Litigation in lockdown: the housing cases receiving pandemic priority
From ministerial intent, to clarification, legislation and Civil Procedural Rule Amendment: we now have some clarity about the cases the courts will not be dealing with, certainly in the 90 days from 27 March 2020. The combination of the above means that, as far as housing matters are concerned, possession actions are effectively stayed and will not progress beyond their current stage.
That is not to say, however, that housing work comes to a halt: indeed, other matters will be given priority during the lockdown, and the preparation of possession claims will continue pending the current stay being lifted. This means that (a) housing providers must still prepare for much of their ongoing litigation with the same intensity as before, and (b) there remains scope for housing providers to exercise many of their powers (and enforce them in court) even under lockdown.
The county courts categorise litigation under lockdown as either “Priority 1” or “Priority 2″matters. “Priority 1” matters “must” be given court time, whilst “Priority 2” matters “may” be given court time depending on the specific nature of the case and the capacity of the court. These are changed on a daily basis so it is worth checking the HMCTS website for updates.
If a matter is categorised as “Priority 1”, therefore, it is likely to receive a listing, even during the lockdown. Cases classed as “Priority 1” matters can therefore be progressed quickly.
A significant number of housing-related areas of law are classed as “Priority 1”. These include:
Injunctions – Injunctions in general fall within the “Priority 1” category but particular emphasis is given to injunctions with “a real time element… noise, or interference with property” and “Anti-social behaviour/Harassment injunctions (not ancillary to possession). Housing-related injunctions, such as ASB, repair, nuisance, or gas injunctions are therefore at the heart of the “Priority 1″category. The explicit exclusion of injunctions ancillary to possession proceedings suggests that it would be wise, tactically, to keep injunction and possession proceedings entirely separate for the time being (even where the two matters may cover some of the same subject matter).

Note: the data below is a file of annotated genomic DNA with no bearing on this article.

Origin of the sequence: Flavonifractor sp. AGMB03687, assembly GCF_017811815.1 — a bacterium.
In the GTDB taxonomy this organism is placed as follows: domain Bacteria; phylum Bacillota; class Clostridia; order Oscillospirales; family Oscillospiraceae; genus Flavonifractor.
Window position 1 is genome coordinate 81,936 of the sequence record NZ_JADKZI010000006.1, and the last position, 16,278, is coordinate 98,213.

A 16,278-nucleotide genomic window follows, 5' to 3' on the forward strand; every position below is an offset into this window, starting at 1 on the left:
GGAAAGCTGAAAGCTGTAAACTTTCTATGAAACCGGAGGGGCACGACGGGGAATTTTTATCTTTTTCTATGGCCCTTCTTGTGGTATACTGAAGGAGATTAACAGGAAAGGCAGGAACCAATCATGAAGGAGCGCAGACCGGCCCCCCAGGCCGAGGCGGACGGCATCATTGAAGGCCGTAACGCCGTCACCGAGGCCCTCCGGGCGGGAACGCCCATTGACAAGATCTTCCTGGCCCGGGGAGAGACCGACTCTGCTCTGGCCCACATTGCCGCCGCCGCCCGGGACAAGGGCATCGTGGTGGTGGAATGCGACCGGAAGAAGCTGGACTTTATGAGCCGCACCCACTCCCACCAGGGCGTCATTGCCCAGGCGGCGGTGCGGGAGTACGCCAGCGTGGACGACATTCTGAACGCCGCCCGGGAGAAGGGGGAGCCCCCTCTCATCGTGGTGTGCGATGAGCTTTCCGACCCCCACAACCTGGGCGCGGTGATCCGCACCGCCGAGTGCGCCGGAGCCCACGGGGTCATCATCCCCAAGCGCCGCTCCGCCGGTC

“Priority 1” matters also include return dates for ex parte injunctions and proceedings for committal for the breach of an injunction.
Arguably, as has already been reported on social media, it has never been more important for housing providers to exercise their ASB powers vigorously, given that people are in effect confined to their homes and therefore unable to escape housing-related ASB.
Homelessness appeals – These appeals lend themselves more easily than much county court litigation to e-hearings. Given that s.204 appeals are, in effect, judicial reviews in the County Court, they can be determined easily by submissions, without the need for live evidence.
Stay applications in possession proceedings – There is some confusion about the presence of this area of work in the “Priority 1” list, given the broader stay on possession claims and “all proceedings seeking to enforce an order for possession by a warrant or writ of possession”, but the clue may be in the word “proceedings”. Applications for permission to issue or enforce a warrant of possession appear to be stayed, but not applications to stay the execution of a warrant, or appeals against decisions made on such applications. There is more detail about how the longer notice periods work in this update that we published on 25 March.
Hearings necessary to keep to trial timetables – These include applications in proceedings where the trial is listed in the next three months and applications where there is a “substantial hearing” listed in the next month.
“Priority 2” matters include small claim and fast track trials where the parties agree that the matter is urgent. These could, potentially, include disrepair trials.
How we can help
With the County Court having to adapt quickly to the new “Priorities” approach, and a high level of confusion and worry amongst court staff, the application of this new approach may differ widely between courts. Cornerstone Barristers can provide advice, written notes or draft letters, or even in-person advocacy to court staff, as well as advocacy at hearings and case-management guidance, to ensure that housing providers’ “Priority” matters are heard.
Ask us questions
This is a time when events are progressing quickly, and many people have further questions. We invite you to submit questions to us by email to firstname.lastname@example.org, email@example.com, firstname.lastname@example.org and email@example.com.
You can also join us for a live webinar next week at which we will attempt to answer these, and any other, questions on housing litigation under lockdown. We’ll publish the details of the webinar, and how to join, shortly.